He works tirelessly to meet these congregations’ spiritual needs. But over the years he grew frustrated that there wasn’t much he could do to meet the physical needs of his parishioners. His family lives on the very meager salary his wife earns. From time to time he also earns a little bit from his church work. But even when he gives more than he can afford, there are still many unmet needs. He began to consider how the church could do more, more to meet the physical needs of the church-goers and the community around them. When Toni learned of our interest and background in agricultural ministry opportunities he was ready to pitch his idea: A farm. God’s Farm, to be precise.

With land acquired by the church Toni dreamed of starting God’s farm. He hoped to use proceeds from the farm to help the church provide for the practical needs of the members and the community. Toni developed a plan. With a grant from Texas Hunger Funds we helped Toni purchase livestock. In time, the farm will be a tool for further ministry among the congregations Pastor Toni leads.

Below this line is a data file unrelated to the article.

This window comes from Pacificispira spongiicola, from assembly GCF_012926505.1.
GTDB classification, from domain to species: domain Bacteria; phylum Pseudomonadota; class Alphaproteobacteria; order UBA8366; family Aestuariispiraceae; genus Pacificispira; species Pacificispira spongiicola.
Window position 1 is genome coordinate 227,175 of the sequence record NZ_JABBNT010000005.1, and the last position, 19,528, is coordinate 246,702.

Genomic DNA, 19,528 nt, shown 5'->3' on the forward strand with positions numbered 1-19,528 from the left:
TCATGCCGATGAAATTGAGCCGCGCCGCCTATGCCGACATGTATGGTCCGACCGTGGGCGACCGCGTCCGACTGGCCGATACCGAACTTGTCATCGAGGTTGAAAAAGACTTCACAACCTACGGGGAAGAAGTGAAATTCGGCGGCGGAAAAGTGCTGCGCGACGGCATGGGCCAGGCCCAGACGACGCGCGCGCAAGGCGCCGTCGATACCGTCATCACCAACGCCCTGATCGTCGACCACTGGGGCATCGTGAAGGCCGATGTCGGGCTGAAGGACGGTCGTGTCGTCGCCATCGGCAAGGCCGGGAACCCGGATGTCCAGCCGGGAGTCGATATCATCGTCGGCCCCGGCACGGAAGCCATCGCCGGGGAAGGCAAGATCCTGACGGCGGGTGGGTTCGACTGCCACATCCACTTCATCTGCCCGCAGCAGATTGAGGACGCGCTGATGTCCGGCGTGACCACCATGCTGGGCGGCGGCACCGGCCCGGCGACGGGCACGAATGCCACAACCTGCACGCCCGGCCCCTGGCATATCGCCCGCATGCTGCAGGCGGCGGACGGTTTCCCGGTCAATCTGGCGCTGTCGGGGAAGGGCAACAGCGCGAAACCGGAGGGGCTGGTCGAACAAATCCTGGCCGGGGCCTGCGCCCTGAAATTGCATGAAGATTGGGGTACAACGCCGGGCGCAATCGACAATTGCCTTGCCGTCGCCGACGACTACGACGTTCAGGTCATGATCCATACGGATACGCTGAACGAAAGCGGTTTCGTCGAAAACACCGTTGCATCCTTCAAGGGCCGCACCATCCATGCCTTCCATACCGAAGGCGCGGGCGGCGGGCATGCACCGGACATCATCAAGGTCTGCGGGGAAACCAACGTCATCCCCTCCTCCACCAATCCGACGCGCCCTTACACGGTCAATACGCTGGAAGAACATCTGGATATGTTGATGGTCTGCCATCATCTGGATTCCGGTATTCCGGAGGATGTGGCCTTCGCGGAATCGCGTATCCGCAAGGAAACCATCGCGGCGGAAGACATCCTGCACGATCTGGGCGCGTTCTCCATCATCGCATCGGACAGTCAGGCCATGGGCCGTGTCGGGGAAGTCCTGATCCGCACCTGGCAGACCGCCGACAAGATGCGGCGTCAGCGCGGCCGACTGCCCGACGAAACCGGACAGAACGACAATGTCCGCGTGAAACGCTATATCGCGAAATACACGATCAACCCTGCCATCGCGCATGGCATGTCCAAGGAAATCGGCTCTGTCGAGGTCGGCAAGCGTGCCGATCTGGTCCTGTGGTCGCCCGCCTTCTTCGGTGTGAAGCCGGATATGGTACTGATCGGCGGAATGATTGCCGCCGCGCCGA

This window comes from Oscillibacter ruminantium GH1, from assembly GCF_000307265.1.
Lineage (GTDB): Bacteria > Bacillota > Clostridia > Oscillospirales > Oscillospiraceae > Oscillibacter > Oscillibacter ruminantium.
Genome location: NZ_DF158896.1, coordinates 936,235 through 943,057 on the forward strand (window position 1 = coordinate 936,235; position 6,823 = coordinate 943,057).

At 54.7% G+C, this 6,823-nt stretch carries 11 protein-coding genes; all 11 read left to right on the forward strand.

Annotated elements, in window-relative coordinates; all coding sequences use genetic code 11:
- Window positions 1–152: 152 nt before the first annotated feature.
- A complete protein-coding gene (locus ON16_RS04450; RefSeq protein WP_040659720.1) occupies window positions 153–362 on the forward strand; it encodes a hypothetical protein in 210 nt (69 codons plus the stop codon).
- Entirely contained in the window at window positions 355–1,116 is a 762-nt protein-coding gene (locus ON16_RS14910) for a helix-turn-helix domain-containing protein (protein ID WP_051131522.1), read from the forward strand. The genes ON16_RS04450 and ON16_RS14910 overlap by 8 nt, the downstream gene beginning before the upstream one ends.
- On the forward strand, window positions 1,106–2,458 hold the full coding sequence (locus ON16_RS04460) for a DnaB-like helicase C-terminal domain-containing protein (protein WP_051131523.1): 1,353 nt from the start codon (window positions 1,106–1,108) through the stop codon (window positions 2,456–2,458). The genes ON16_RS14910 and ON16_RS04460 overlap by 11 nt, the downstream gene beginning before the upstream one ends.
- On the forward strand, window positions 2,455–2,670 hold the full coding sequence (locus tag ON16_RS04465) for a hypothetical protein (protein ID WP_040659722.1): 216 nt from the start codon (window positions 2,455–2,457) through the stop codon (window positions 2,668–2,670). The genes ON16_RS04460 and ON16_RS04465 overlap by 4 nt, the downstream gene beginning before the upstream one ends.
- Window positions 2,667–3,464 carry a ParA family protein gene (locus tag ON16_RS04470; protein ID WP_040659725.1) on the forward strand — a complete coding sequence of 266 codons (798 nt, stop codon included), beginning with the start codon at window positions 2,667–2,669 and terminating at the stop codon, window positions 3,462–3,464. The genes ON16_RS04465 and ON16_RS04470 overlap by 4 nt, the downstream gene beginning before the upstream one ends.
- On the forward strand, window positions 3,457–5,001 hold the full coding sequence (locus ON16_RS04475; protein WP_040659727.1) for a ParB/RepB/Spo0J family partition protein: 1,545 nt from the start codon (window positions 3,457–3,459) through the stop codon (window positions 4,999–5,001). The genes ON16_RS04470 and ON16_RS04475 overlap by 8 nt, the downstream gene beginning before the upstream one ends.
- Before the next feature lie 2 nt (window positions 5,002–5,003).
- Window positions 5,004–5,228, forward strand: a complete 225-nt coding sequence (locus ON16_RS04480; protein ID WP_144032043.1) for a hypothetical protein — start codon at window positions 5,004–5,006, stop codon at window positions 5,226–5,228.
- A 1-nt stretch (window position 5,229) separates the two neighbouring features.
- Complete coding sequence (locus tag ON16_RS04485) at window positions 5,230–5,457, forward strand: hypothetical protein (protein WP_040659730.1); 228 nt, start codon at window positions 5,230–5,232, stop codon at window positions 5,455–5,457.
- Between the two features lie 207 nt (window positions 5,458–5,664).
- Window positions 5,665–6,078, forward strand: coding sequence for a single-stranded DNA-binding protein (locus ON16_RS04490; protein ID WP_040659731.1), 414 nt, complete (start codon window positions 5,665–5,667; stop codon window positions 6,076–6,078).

Join us in praying for the further success of God’s Farm, the growth of the churches in Sveti Nikole, and for Pastor Toni and his family as they continue to serve where God has called them.

Prayer requests:

  • the further success of God’s Farm;
  • the growth of churches in Sveti Nikole;
  • Pastor Toni and his family as they continue to serve where God has called them.

Monday, April 4, 2016

2016 Week of Prayer for the Romany People

Each year in conjunction with International Romani* Day (April 8), CBF Romany Ministries sponsors a week of prayer for the Romany people.  At this time we release a prayer guide featuring stories and pictures from our various ministries.  Throughout the next few days we'll be posting stories here, and we invite you to read along, to be inspired by what God is doing, and to join us in prayer for God's kingdom to come among the Romany people.